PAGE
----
“Germs make us sick, but everyone focusses on the harm.
And it’s not that simple, because without most of these organisms,
we could not survive.”
– Martin Blaser, MD; Professor of Microbiology, NYU School of Medicine
Bacteria (bugs) on and in our body outnumber our own cells by about 10 to 1. They only comprise 1-3% of our total body mass or up to about 3 pounds. but they essentially make life possible, as well as occasionally cause us great harm. That bacterial crowd, with its companions of fungus, protozoa other one-celled critters, is called a microbiome (“microbes that share our body space”). We inherit about 23,000 genes from our parents. Our microbiome contains 4 MILLION, and they are always working.
The National Microbiome Project funded by NIH for $115 million and completed in 2012 confirmed many associations between our bacteria and both health and illness. By our bacteria I mean “our” bacteria. Each person develops a unique microbiome starting with maternal bacteria received during birth. By age three years our microbiome is stable, but can be altered by antibiotics, what we eat, and sanitation practices. The “microbiome fingerprint” of an individual’s stool is distinct and can correctly identify a second stool from that same individual a month later 80% of the time.
Most of the bacteria we live with reside in our intestines. Roughly 70-80% of our feces is made up of bacteria living peacefully in our gut helping us to digest food, absorb sugar, protecting us from auto-immune disease, and maybe even to communicate with our brain. Certain groups of gut bacteria in mice have been shown to affect the blood-brain barrier, to make it more open, “to leak”, which has spurred some researchers to study the effect of gut bacteria on mental health. Associations between obesity, diabetes, and auto-immune diseases like Crohn’s and Irritable Bowel Syndrome (IBS) and the gut microbiome in laboratory mice have already been made.
Some gut bacteria in mice have been found to have two different, interchangeable physical shapes which can sense the environment (the kind of food passing by) and change from one shape to the other, just like a silicon chip. Crohn’s disease was long thought to be an infections disease, but is now considered a non-infectious inflammatory disease. In fact, the absence of one particular bacteria in mice reproduces Crohn’s disease symptoms in them. Human clinical researcher of the microbiome is flourishing.
Balance within our microbiome is important. Clostridium difficile, a pathogen when it overgrows in our gut when competing bacteria are knocked out by prolonged use of antibiotics, can cause debilitating diarrhea, dehydration, malnutrition, and even death. “Clostridial clusters”, a group of non-pathogens, on the other hand can detect sugar in the gut, increase insulin sensitivity, and may protect against the development of diabetes. The recently developed treatment of performing fecal transplants from healthy people to patients with C. difficile infections might be more readily accepted if we called them “microbiome transplants”.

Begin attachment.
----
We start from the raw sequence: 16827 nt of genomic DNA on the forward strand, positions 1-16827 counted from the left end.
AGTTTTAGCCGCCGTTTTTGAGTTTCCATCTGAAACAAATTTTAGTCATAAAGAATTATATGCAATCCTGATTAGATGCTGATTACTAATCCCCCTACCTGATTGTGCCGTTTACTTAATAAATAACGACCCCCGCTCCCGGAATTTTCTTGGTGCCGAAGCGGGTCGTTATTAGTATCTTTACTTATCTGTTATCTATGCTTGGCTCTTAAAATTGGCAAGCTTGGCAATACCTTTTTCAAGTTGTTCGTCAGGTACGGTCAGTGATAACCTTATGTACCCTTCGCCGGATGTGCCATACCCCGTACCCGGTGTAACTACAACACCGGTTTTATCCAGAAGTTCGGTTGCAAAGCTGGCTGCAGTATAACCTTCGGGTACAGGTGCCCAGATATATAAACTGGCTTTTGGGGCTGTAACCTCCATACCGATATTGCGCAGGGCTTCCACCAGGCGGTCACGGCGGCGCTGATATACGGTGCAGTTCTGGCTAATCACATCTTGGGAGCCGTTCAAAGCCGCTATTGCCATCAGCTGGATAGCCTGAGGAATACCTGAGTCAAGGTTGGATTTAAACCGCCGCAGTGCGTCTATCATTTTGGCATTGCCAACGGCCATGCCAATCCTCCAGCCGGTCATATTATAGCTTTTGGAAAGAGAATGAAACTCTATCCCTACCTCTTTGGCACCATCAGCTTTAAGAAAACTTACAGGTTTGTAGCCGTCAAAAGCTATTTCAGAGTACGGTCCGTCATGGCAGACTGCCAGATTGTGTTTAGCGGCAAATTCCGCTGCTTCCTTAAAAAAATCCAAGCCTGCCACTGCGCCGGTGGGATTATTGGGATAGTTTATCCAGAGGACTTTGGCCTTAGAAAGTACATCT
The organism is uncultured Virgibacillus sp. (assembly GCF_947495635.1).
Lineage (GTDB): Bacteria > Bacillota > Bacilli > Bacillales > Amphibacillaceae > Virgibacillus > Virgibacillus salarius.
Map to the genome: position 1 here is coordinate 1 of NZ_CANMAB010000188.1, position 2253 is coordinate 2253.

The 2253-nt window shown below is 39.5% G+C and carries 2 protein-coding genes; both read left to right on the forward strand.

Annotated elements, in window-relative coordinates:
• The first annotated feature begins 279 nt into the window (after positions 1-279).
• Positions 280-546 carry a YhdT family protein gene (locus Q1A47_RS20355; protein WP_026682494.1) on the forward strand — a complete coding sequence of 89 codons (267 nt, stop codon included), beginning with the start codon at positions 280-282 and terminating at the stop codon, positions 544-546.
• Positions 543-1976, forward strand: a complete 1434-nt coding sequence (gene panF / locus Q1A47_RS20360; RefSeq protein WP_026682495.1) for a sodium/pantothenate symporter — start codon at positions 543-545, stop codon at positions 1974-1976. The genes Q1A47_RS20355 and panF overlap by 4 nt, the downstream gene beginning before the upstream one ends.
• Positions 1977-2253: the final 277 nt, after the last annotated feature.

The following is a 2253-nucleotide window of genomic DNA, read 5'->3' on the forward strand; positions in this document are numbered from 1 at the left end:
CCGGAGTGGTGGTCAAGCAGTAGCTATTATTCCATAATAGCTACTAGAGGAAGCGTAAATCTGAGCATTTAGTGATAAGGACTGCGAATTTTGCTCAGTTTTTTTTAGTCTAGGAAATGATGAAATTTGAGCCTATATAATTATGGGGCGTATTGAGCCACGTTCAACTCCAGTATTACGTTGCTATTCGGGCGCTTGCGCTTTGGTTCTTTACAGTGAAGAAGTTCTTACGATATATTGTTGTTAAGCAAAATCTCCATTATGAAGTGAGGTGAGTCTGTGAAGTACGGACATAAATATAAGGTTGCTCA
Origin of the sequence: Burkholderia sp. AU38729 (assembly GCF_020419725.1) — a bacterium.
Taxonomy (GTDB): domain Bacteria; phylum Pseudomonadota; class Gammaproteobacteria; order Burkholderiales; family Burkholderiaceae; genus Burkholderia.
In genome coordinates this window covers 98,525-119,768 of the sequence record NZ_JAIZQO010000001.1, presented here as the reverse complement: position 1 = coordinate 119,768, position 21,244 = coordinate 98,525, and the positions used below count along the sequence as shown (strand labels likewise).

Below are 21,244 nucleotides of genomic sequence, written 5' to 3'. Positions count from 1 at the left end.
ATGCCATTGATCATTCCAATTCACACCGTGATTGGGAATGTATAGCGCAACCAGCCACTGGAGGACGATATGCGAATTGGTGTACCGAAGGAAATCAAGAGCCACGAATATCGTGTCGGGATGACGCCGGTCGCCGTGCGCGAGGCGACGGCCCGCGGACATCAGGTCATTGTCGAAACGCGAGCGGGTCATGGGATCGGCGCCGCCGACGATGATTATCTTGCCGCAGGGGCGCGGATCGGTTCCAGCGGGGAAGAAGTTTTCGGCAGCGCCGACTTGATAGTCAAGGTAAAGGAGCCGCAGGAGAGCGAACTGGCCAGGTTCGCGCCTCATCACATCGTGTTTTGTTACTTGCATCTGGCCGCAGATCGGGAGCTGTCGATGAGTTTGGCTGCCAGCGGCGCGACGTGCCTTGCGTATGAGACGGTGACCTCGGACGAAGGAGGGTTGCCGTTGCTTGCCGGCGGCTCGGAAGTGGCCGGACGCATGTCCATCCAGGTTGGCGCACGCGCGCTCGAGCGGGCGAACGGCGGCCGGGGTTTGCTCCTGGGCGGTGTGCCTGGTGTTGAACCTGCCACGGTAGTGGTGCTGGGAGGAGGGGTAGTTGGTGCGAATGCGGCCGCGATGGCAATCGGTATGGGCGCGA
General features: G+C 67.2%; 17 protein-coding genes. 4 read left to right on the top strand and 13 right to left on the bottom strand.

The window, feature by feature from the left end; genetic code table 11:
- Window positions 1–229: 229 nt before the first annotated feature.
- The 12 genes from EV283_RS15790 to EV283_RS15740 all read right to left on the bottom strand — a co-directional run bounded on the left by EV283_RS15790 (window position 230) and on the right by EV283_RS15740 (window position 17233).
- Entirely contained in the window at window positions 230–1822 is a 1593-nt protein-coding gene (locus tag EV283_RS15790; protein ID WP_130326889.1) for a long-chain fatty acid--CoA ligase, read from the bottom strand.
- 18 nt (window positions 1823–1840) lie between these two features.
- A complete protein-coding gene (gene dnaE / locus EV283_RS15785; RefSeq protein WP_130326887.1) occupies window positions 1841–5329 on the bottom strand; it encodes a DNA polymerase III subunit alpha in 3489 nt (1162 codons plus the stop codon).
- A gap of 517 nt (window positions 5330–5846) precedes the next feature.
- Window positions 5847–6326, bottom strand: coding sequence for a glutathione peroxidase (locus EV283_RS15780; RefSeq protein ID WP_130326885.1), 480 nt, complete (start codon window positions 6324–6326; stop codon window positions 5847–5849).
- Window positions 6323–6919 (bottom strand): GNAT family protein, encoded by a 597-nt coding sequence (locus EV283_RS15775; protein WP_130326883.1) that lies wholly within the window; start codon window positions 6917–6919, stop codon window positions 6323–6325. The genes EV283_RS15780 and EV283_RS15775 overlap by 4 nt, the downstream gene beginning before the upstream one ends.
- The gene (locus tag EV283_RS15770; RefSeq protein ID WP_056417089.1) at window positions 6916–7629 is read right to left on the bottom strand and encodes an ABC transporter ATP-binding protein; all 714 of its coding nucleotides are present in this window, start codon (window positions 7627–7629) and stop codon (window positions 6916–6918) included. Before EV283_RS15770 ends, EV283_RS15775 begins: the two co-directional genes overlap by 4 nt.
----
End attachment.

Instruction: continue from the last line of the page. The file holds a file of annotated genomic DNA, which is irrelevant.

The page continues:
Antibacterial soaps containing triclorsan have been found to be no more antibacterial than soap and water after 40 years of study reviewed by the FDA. Because of recent concerns about the effect of triclorsan on hormone levels and the growth of drug-resistant bacteria in lab animals, the FDA will require manufacturers to prove that their anti-bacterial soap or cleanser is better than soap and water or change its claims or cease its sale by 2016. Anti-bacterial solutions (Purell) are effective because they contain alcohol.
A recent study of the treatment of acute appendicitis with antibiotics alone (24 hours of high dose IV and then 10 days of oral antibiotics) has shown that in selected cases that non-operative treatment is as successful as surgical treatment. Long-term follow-up of these patients remains to be done.
The microbiome of the subway was studied in 2013 by Weill Cornell Medical School investigators who collected and analyzed hundreds of DNA samples from the underbelly of New York City. The good news is that very few samples had the DNA of disease-causing bacteria, and only 1% was identifiable as human bacterial DNA. The more striking fact is that “48% of the DNA found did not match any known organism”. Now, the investigators say that’s because our databases of genomes are incomplete, but I think that there is a Stephen King novel waiting to be written there.
1. Scientific American, June 2012,, The Ultimate Social Network, Jennifer Ackerman
2. Scientific American, Feb, 2015, Innovations In, The Microbiome
3. Weill Cornell Medicine, Vol. 14, No. 1
4. New Yorker, Oct. 22, 2012 p.32, “Germs Are Us” by Michael Specter
5. Microbes can be used to identify individuals, Boston Globe, May 18,2015, B4